Friday, March 15, 2019

Waterfront Idea Makers

Waterfront idea makers competition, Perkins Eastman

There is currently an open competition to professional design firms and the public to submit ideas on how the city can help shape the Old Sacramento waterfront with new ideas. Winners will receive an award and the city will consider all ideas and select projects to implement. You can vote for your favorite entry till March 20th.

It’s always strange to me when a professional design firm takes a creative license to change more than just the area of focus. Perkins Eastman does this horribly by adding eight or so building around Old Sacramento by destroying others in addition to other things not in the scope of work. Several of the concepts have fun ideas to build on, but many ideas involve busting up waterfront boardwalk the city just spent $7.7 million replacing to be ADA compliant. I’m also not loving the ideas of developing the open park space that is still in Old Sacramento.  Overall, I hope the city gets some good ideas to bring more the area. It was not that long ago the city did a similar competition for the Capitol Mall, I wonder if anything will even come of that?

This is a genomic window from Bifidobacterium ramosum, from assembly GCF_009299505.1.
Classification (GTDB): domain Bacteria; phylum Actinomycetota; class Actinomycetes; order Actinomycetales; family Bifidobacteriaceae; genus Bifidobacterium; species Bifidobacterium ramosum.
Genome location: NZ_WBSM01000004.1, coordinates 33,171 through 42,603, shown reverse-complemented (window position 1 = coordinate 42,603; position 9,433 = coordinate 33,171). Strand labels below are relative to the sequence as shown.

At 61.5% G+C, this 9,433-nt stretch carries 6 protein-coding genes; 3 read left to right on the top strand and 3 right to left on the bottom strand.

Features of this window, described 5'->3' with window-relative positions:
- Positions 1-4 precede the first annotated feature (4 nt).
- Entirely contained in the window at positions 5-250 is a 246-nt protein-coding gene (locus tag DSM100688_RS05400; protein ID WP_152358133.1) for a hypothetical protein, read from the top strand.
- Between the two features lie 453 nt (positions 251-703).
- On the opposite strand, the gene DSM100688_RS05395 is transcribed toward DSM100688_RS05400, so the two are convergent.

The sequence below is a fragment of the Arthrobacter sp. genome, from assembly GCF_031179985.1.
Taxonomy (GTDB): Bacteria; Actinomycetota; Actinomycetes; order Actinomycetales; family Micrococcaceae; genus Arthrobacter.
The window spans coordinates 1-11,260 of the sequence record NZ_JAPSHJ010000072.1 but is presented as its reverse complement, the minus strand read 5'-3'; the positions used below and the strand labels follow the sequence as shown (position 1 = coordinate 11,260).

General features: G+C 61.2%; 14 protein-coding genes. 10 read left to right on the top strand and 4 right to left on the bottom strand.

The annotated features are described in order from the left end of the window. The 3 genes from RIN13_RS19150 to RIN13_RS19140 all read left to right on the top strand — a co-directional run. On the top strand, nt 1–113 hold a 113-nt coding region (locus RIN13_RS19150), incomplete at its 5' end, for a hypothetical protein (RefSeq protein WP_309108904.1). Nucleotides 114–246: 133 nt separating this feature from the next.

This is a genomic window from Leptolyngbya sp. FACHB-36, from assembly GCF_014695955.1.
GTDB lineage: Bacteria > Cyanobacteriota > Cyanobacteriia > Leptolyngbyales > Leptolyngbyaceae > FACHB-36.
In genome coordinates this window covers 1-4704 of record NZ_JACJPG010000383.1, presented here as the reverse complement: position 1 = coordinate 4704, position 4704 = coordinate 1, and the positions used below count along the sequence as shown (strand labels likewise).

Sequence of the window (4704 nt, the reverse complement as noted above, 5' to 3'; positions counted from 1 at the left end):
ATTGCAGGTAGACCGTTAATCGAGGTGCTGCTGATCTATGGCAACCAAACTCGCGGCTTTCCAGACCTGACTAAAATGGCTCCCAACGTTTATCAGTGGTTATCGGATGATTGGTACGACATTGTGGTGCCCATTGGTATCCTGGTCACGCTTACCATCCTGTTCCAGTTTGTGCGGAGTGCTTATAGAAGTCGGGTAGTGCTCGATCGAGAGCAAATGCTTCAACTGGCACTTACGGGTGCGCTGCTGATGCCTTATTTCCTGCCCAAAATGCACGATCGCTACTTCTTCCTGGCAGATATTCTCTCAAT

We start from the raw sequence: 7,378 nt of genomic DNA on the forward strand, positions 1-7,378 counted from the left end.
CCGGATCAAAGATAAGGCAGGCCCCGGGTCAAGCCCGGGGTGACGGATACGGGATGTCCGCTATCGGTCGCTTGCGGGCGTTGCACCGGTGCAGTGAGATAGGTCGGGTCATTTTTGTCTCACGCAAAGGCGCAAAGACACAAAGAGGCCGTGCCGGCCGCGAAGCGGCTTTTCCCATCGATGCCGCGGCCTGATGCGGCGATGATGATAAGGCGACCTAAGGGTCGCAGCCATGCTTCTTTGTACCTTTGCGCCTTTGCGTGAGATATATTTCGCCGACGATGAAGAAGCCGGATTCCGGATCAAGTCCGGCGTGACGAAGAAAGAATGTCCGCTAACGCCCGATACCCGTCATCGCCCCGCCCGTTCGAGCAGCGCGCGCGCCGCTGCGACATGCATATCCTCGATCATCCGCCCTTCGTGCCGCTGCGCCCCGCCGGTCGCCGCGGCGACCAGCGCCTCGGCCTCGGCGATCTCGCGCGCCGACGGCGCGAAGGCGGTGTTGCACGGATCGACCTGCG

Go here to vote:

Waterfront idea makers competition, Stantec

Friday, March 01, 2019

New I Street bridge

The "Solar Arch" is one of several concepts designed by T.Y. Lin International
The new I Street bridge that will connect Sacramento Rail Yards with Sacramento is currently working on the first phase with the architect from T.Y. Lin International whom designed the eastern half of the Bay Bridge. The projected cost of the bridge was originally about $70 million, but this cost nearly doubled after a consultation with the Sacramento Coast Guard. The coast guard requires a gap of 272 feet for barges to pass through when the bridge lifts up. This gap is 100 feet wider than the current bridge, but this modification has doubled the projected cost.

The federal government is paying for 88 percent of the bridge costs. Additionally, the city is seeking two grants: a $22 million grant from the U.S. Department of Transportation and a $7 million grant from the Sacramento Area Council of Governments. This will still leave an estimated $3 to 4 million for the city to pay.
The city hopes to begin construction in 2020 and have the bridge completed by 2023.